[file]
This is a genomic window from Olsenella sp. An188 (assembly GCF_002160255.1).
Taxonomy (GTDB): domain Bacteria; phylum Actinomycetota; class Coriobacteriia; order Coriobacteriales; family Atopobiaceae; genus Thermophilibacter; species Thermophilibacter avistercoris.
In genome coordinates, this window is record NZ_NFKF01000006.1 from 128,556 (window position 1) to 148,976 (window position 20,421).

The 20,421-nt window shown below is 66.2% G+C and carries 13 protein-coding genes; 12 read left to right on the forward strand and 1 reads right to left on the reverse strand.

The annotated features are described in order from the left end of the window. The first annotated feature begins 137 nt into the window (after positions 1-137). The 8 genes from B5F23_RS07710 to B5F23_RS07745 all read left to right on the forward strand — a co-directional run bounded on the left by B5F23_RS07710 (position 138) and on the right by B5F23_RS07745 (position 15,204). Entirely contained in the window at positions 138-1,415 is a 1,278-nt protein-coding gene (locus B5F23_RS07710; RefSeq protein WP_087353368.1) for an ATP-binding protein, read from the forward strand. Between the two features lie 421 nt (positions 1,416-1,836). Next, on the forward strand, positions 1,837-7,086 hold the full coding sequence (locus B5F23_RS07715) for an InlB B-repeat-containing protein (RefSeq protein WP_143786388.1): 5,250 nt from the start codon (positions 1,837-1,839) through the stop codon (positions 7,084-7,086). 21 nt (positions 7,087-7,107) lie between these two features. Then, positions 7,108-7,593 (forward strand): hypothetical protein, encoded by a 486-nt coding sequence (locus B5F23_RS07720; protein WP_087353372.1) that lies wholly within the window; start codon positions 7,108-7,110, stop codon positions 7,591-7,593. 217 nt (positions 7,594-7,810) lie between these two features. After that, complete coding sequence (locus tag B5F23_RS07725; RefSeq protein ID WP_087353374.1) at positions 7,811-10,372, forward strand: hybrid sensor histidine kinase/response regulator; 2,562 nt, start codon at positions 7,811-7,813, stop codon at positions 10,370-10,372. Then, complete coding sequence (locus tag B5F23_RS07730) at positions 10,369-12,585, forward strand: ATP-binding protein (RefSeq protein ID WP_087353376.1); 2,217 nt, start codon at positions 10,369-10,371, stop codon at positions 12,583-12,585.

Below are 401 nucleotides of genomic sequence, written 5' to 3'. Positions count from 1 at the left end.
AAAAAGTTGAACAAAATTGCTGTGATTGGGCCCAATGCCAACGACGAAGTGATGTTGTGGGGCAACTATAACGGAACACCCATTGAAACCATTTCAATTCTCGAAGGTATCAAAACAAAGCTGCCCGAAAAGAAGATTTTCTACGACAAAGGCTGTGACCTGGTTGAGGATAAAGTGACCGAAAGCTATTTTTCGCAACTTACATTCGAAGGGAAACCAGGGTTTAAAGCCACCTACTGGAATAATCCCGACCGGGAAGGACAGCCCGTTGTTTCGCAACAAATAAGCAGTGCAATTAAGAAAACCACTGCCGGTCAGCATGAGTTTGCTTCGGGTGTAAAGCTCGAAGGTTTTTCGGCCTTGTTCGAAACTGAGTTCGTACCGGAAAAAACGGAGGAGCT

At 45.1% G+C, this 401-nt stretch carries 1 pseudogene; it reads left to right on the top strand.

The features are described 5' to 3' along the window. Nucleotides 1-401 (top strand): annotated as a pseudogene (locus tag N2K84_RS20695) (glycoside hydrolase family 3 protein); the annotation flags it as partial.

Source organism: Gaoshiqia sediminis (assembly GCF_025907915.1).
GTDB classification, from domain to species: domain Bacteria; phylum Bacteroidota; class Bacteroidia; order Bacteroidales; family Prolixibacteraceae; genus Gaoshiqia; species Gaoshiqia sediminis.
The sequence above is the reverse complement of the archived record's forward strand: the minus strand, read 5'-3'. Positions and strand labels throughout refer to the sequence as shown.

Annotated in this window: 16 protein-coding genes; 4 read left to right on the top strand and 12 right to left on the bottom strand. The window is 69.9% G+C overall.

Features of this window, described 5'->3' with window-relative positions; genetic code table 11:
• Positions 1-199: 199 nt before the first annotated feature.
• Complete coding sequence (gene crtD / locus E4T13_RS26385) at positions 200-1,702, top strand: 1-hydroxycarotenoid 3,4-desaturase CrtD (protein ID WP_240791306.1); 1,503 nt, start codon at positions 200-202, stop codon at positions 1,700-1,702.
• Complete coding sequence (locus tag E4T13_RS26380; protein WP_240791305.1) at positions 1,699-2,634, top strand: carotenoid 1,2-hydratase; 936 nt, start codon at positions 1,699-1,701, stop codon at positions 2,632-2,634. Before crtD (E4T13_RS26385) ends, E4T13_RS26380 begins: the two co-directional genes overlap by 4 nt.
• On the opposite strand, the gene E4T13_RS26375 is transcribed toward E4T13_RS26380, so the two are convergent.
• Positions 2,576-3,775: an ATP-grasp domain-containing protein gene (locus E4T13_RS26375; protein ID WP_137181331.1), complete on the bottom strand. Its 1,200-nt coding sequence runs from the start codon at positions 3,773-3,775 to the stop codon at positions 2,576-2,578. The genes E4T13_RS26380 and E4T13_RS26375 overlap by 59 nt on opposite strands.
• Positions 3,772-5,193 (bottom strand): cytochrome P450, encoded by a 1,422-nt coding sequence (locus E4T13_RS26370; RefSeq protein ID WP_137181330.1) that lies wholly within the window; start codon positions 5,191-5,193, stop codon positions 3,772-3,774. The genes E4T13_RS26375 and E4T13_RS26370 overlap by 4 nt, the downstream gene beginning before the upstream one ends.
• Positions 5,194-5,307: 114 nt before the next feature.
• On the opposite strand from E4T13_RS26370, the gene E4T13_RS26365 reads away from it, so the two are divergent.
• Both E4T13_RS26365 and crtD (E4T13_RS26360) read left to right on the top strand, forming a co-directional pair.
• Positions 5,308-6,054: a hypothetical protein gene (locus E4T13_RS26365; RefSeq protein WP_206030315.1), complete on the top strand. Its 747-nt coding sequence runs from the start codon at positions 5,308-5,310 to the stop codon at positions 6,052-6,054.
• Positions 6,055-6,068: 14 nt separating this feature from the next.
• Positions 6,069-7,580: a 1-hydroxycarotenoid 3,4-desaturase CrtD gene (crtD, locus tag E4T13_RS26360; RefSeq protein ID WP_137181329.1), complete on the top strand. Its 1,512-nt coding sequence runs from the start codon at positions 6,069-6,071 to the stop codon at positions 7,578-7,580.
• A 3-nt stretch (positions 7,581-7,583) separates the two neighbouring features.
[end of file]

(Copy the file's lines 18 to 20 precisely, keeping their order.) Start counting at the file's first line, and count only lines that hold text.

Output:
• On the opposite strand, the gene E4T13_RS26375 is transcribed toward E4T13_RS26380, so the two are convergent.
• Positions 2,576-3,775: an ATP-grasp domain-containing protein gene (locus E4T13_RS26375; protein ID WP_137181331.1), complete on the bottom strand. Its 1,200-nt coding sequence runs from the start codon at positions 3,773-3,775 to the stop codon at positions 2,576-2,578. The genes E4T13_RS26380 and E4T13_RS26375 overlap by 59 nt on opposite strands.
• Positions 3,772-5,193 (bottom strand): cytochrome P450, encoded by a 1,422-nt coding sequence (locus E4T13_RS26370; RefSeq protein ID WP_137181330.1) that lies wholly within the window; start codon positions 5,191-5,193, stop codon positions 3,772-3,774. The genes E4T13_RS26375 and E4T13_RS26370 overlap by 4 nt, the downstream gene beginning before the upstream one ends.